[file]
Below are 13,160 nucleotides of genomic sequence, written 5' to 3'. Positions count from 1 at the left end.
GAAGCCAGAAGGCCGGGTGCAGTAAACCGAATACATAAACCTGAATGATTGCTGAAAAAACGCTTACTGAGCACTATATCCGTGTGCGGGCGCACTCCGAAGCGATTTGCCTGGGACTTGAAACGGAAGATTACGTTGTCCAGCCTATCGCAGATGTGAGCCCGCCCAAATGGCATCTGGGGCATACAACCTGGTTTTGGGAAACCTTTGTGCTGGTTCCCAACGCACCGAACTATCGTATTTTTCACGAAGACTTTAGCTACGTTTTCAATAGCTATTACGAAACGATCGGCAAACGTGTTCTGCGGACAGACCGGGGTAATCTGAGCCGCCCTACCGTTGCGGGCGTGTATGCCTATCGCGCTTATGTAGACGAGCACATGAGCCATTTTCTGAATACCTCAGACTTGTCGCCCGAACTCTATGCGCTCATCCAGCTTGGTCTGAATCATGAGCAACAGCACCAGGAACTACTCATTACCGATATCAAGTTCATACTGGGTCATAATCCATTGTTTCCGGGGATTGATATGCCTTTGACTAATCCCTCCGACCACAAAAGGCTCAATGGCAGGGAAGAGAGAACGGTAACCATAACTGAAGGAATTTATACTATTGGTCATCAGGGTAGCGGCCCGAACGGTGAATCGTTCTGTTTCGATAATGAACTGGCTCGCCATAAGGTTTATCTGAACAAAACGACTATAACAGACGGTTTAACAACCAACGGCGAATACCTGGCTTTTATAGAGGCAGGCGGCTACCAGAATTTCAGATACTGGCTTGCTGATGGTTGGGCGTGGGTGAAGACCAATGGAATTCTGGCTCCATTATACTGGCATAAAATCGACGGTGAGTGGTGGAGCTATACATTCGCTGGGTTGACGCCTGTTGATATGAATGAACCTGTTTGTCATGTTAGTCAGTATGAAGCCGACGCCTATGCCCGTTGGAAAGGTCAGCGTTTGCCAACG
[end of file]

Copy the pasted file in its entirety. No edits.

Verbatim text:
Below are 13,160 nucleotides of genomic sequence, written 5' to 3'. Positions count from 1 at the left end.
GAAGCCAGAAGGCCGGGTGCAGTAAACCGAATACATAAACCTGAATGATTGCTGAAAAAACGCTTACTGAGCACTATATCCGTGTGCGGGCGCACTCCGAAGCGATTTGCCTGGGACTTGAAACGGAAGATTACGTTGTCCAGCCTATCGCAGATGTGAGCCCGCCCAAATGGCATCTGGGGCATACAACCTGGTTTTGGGAAACCTTTGTGCTGGTTCCCAACGCACCGAACTATCGTATTTTTCACGAAGACTTTAGCTACGTTTTCAATAGCTATTACGAAACGATCGGCAAACGTGTTCTGCGGACAGACCGGGGTAATCTGAGCCGCCCTACCGTTGCGGGCGTGTATGCCTATCGCGCTTATGTAGACGAGCACATGAGCCATTTTCTGAATACCTCAGACTTGTCGCCCGAACTCTATGCGCTCATCCAGCTTGGTCTGAATCATGAGCAACAGCACCAGGAACTACTCATTACCGATATCAAGTTCATACTGGGTCATAATCCATTGTTTCCGGGGATTGATATGCCTTTGACTAATCCCTCCGACCACAAAAGGCTCAATGGCAGGGAAGAGAGAACGGTAACCATAACTGAAGGAATTTATACTATTGGTCATCAGGGTAGCGGCCCGAACGGTGAATCGTTCTGTTTCGATAATGAACTGGCTCGCCATAAGGTTTATCTGAACAAAACGACTATAACAGACGGTTTAACAACCAACGGCGAATACCTGGCTTTTATAGAGGCAGGCGGCTACCAGAATTTCAGATACTGGCTTGCTGATGGTTGGGCGTGGGTGAAGACCAATGGAATTCTGGCTCCATTATACTGGCATAAAATCGACGGTGAGTGGTGGAGCTATACATTCGCTGGGTTGACGCCTGTTGATATGAATGAACCTGTTTGTCATGTTAGTCAGTATGAAGCCGACGCCTATGCCCGTTGGAAAGGTCAGCGTTTGCCAACG